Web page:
Then what happened? How modern humans spread throughout the rest of the world is one of the most active areas of research in human evolutionary studies.

The earliest fossil evidence of our species outside of Africa is found at a site called Misliya cave, in the Middle East, and dates to around 185,000 years ago. While additional H. sapiens fossils are found from around 120,000 years ago in this same region, it seems modern humans reached Europe much later.

Understanding when our species migrated out of Africa can reveal insights into present-day biological, behavioral and cultural diversity. While we Homo sapiens are the only humans alive today, our species coexisted with different human lineages in the past, including Neandertals and Denisovans. Scientists are interested in when and where H. sapiens encountered these other kinds of humans.

Keep reading

Psychedelic drugs were used by ancient man, new study shows

Researchers have found evidence of drug use during Bronze Age ceremonies.

Analysis of strands of human hair from a burial site on the Spanish island of Menorca indicates ancient human civilisations used hallucinogenic drugs derived from plants.

The findings are the first direct evidence of ancient drug use in Europe, which may have been used as part of ritualistic ceremonies, researchers say.

Researchers detected scopolamine, ephedrine and atropine in three replicated hair samples.

Atropine and scopolamine are naturally found in the nightshade plant family and can induce delirium, hallucinations and altered sensory perception.

Ephedrine is a stimulant derived from certain species of shrubs and pines which can increase excitement, alertness and physical activity.

Elisa Guerra-Doce, from the Universidad de Valladolid in Spain, and colleagues examined hair from the Es Carritx cave, which was first occupied around 3,600 years ago.

Writing in the Scientific Reports journal, the authors said: “Interestingly, the psychoactive substances detected in this study are not suitable for alleviating the pain involved in severe palaeopathological conditions attested in the population buried in the cave of Es Carritx, such as periapical abscesses, severe caries and arthropathies.

“Considering the potential toxicity of the alkaloids found in the hair, their handling, use and applications represented highly specialised knowledge. This knowledge was typically possessed by shamans, who were capable of controlling the side-effects of the plant drugs through an ecstasy that made diagnosis or divination possible.”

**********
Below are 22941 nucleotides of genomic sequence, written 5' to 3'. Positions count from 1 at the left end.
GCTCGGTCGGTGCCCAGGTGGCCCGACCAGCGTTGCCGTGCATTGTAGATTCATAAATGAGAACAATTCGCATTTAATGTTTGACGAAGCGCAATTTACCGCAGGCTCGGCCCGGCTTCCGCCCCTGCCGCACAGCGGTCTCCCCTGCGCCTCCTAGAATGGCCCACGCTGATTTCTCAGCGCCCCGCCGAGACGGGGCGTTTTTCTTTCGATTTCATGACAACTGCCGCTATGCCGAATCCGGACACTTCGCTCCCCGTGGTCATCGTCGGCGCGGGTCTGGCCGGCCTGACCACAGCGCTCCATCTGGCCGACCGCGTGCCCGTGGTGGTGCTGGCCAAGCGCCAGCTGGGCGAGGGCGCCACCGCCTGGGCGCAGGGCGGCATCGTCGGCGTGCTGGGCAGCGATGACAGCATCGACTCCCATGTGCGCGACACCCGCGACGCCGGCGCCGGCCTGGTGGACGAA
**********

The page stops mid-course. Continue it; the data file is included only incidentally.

Keep reading

Study Suggests Bronze Age Ice Skates Discovered In China Were Imported From Europe

A 3,500-year-old pair of ice skates were discovered in a mountainous area of China, archaeologists claimed in late February.

Researchers investigating the Xinjiang Uyghur Autonomous Region discovered the oldest-known skates in a tomb in the Gaotai Ruins, according LiveScience. The skates are made out of the bones of oxen and horse, but it is unclear whether they were used for sport, hunting, or regular travel throughout the region.

The design is unique, made of a very flat blade that forms a cutting edge allowing users to glide over ice, LiveScience continued. Xinjiang Institute of Cultural Relics and Archeology researcher Ruan Qiurong said the newly-discovered skates are almost exactly the same as some found in prehistoric Europe.

Keep reading

Mystery Surrounds Sudden Firing Of Notable Archaeologist. What Was He Digging Up?

World-renowned archeologist and university professor David Keller was mysteriously released from his job in December, and no one will go on record to say why.

Keller, 52, is best known as an award-winning author and intrepid researcher of human history and for bringing grants to his former employer of 21 years, the Center for Big Bend Studies at Sul Ross State University, according to a report from mid-2022. Keller was fired from his position at the school despite being in the throes of research.

“It was humiliating and sad and infuriating all at the same time,” Keller told Texas Monthly following his firing. “That was my career, my livelihood, and much of my identity. To fire me in such a swift and cavalier manner felt very unfair considering my time there.” Keller said he planned to retire in five years anyway and was in the middle of three major projects for the institution.

According to Keller, the school told him, “We’re not going to tell you why, and we appreciate your service, and you need to pick up your stuff and go.” He further claimed that the school told him the decision had something to do with his work at Big Bend National Park, where Keller’s permit was suspended in December.

Keep reading